The ULS Report TM

Helping people Use Less Stuff by conserving
resources and reducing waste.

September-October 1997
Volume 4, Number 5


A Fruitful Approach to Food Waste

Maybe you've heard that the U.S. Department of Agriculture has recently declared war on food waste -- and none too soon, if you ask us. American households are responsible for 14 million tons, or 28 billion pounds, of food waste per year. That's 280 pounds of food per household tossed into the trash annually.

Problem is, it doesn't stop there. A great deal of additional food is thrown away before it even gets to our homes. Because of our passion for the perfect fruit, much of the less visually appealing stuff is simply left to rot. Besides quality, there's also quantity. Subsidies on certain foodstuffs cause farmers to grow more than what's needed, leading to the storage and eventual disposal of unconsumed agricultural products.

In all cases, the true wastes go deeper than the food. There's the water, fertilizer and pesticide used to grow it, and the fuel used to transport it. In fact, from a life cycle view, waste from food production is probably far more significant than waste from food packaging.

The good news is, it really doesn't have to be this way. The even better news is that keeping excess greens, grains and gouda out of the trash is simple to do and will keep extra green in your pocket, too. Here's how:

Before you shop...

  1. Go through your pantry, fridge and freezer. Check what's on hand and also check the dates and condition of leftovers so that you know what's about to expire or spoil.

  2. Use this information to make a weekly meal plan based upon what you already have, with emphasis on using the most perishable items. Make a list of what you don't have at home to complete meals, and buy from the list.

  3. Not sure what to do with some of the stuff? Consult a cook book. An excellent choice is The Use-It-Up Cookbook, A Guide For Minimizing Food Waste. To order, call Lois Hillard at 612-378-9697. It's $12.95 postpaid.

At the store...

  1. Buy from the list, and stick to it.

  2. Avoid sales on produce if the food is very ripe and you're not prepared to eat it right away. You'll end up tossing much of it.

  3. Don't make impulse purchases of items that you don't use regularly. They might spoil before you ever get to them.

  4. Stick to what your family will eat. Garbage Project studies have shown that experimentation usually leads to fermentation -- kids especially don't like to deviate too far from the tried and true.

  5. Shop after you've eaten. You really do buy less.

Preparing, Serving and Storing

  1. Prepare only what you need for this meal. Break down unused meats into smaller, easy-to-use quantities. Wrap, label and place in the freezer.

  2. Serve smaller portions. Let people take seconds, rather than overfilling their plates.

  3. Pack up leftovers in tight containers. Label with the day served and type of food.

  4. Store leftovers and other perishables in the front of the fridge or freezer, so they can be easily seen.

  5. Compost any remaining fruits and vegetables.

Remember what grandma said: Waste not, want not. Bon appetit!

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Ask Bill & Bob

The last few issues have really seemed to get some people thinking, or at least reacting. We thought we'd share and answer the two related questions that were asked most frequently by readers.

You stated in the July-August, 1997 issue that burning one gallon of gasoline produces over 20 pounds of carbon dioxide. A gallon of gas weighs only about 8 pounds, so how can this be?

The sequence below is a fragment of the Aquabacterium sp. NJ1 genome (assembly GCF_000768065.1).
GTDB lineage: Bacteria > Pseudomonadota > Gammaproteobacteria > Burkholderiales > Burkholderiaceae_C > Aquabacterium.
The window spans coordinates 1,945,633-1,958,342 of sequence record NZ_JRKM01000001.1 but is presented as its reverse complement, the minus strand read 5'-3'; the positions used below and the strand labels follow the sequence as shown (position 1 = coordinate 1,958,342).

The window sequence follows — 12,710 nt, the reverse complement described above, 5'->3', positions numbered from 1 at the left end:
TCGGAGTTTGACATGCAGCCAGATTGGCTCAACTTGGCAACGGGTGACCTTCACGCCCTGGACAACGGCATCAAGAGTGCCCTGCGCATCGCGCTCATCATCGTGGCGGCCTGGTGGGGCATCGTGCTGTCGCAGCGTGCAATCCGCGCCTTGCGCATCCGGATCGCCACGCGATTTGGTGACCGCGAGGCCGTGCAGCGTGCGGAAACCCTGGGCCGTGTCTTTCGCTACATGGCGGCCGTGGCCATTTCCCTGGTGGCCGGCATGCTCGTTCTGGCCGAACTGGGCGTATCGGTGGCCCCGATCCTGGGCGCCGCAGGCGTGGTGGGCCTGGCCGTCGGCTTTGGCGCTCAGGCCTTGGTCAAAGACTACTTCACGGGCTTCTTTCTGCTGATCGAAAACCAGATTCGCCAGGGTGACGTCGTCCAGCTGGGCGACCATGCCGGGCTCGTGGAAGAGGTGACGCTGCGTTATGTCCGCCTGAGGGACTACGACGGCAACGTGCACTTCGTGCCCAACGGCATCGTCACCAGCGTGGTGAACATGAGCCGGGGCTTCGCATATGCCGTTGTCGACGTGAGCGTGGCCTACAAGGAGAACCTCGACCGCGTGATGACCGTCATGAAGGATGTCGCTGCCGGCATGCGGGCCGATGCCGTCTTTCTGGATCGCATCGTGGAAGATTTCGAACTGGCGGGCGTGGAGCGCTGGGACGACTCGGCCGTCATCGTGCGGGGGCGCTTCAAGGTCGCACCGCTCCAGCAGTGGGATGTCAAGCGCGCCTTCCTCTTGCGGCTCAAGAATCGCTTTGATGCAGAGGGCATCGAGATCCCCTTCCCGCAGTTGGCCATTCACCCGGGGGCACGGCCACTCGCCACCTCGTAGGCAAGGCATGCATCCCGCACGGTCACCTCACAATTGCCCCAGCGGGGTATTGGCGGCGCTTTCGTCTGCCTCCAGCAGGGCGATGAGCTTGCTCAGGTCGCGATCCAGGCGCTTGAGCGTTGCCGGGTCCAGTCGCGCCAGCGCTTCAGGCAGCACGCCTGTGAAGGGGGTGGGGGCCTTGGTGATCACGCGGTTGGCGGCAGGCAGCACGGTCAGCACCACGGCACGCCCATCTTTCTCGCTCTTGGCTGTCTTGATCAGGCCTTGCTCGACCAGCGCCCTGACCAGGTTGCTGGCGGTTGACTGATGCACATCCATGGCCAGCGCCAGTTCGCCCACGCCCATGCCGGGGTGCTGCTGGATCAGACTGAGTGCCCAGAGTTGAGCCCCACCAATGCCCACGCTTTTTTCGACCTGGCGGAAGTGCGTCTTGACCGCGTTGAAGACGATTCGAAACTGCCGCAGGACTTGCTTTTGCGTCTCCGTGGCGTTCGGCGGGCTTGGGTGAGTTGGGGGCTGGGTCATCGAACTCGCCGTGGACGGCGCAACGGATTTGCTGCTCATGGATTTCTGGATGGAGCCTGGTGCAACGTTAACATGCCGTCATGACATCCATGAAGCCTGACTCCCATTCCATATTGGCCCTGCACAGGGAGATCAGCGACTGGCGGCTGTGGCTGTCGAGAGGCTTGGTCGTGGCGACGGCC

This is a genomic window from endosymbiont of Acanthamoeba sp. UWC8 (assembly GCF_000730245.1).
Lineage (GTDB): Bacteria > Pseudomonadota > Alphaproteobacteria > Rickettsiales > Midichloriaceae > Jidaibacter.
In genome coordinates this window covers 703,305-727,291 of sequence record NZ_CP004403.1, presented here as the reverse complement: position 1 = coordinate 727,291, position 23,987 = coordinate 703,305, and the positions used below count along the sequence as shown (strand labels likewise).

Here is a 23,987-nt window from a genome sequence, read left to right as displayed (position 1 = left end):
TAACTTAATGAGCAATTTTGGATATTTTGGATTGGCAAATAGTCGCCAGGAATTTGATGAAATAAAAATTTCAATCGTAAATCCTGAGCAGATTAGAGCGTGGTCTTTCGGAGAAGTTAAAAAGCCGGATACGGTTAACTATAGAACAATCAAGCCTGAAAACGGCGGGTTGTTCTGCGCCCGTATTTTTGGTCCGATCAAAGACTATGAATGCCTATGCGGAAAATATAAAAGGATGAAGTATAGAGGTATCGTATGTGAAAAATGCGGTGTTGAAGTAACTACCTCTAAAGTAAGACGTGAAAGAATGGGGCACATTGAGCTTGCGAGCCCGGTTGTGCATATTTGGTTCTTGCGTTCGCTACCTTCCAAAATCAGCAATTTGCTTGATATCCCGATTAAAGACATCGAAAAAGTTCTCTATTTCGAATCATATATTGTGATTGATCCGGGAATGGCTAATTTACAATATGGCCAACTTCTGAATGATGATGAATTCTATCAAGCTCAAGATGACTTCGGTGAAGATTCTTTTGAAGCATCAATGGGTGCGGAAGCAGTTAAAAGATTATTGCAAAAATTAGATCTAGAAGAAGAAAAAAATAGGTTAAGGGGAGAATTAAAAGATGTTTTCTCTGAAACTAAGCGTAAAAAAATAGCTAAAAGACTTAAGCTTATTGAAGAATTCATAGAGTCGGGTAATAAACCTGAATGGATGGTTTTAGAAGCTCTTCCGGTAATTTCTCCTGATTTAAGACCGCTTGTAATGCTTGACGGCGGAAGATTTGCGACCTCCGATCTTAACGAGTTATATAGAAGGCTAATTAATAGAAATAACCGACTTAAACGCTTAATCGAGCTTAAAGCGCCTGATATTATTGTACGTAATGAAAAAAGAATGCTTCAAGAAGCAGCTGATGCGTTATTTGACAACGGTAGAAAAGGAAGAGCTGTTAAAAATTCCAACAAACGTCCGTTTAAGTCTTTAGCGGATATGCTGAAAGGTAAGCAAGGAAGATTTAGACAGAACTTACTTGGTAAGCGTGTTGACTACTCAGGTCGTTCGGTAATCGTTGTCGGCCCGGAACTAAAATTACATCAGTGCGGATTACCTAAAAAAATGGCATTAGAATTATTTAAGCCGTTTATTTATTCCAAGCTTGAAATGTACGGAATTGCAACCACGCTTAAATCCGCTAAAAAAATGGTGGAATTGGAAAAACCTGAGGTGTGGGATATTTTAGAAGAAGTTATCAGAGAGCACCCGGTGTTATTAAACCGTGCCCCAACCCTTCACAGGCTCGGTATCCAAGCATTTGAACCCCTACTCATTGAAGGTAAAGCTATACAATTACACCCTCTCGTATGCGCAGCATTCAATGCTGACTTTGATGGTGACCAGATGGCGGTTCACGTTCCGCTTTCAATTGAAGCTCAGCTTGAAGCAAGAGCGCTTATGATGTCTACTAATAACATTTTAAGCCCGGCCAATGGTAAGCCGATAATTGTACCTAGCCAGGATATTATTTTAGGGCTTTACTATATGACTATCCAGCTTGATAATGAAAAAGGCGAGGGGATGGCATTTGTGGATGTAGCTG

The answer, my friends, is literally blowin' in the wind. When gasoline is burned, the reaction causes the carbon in the gas to react chemically with oxygen in the air, creating carbon dioxide. Here's the math, simplified, but still accurate:

Most of the weight of gasoline, about six pounds per gallon, is carbon. In carbon dioxide, which consists of one carbon atom and two heavier oxygen atoms, the carbon accounts for roughly 27 percent of the total weight. This means that oxygen accounts for the other 73 percent, which would be 16 pounds. Thus, the total weight of the carbon dioxide produced is 22 pounds. (Thanks go to Bruce Nordman of the U.S. Department of Energy for help with this answer.)

Now, it should be easy to see why excess carbon dioxide production is of such concern to climatologists, ecologists, and environmentalists. Burning carbon-based fuels (wood, oil, gas, coal, etc.) not only pumps more carbon dioxide into the atmosphere, it takes oxygen out of the air in order to do it!

Why are we worried about carbon dioxide, when we humans account for such a small percentage of its total global production?

First, we know that in the last 100 years, when man began fossil fuel use and mechanized deforestation, global mean temperatures have risen slightly, about one degree Fahrenheit. There is good reason to believe that there is a relationship between the related increase in CO2 production and this temperature increase.

Second, the fact that we only contribute small quantities may be all that's necessary to create imbalances in the world's climates and ecosystems. Remember, a few additional grains of sand can start a landslide, just as one straw can break the proverbial camel's back.

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Canadian Study Confirms ULS Message

A recently released report from the Institute of Policy Analysis at the University of Toronto has reached many of the same conclusions that we have been discussing here in The ULS Report. The study, titled Packaging Waste Reduction in Canada: An Assessment of Policies, Markets and Myths, examined changes in waste levels for soft drink containers. Many of the findings are of value regardless of where one lives:

There's another important point buried in these facts. Reducing and recycling work best when they work together. Remember, the original phrase was reduce, reuse and recycle, not "or" recycle! We need to do it all to be successful. To get a copy of the study, call Professor Michael Hare at 416-978-4349.

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Taking Advantage of the Law

By Dr. William L. Rathje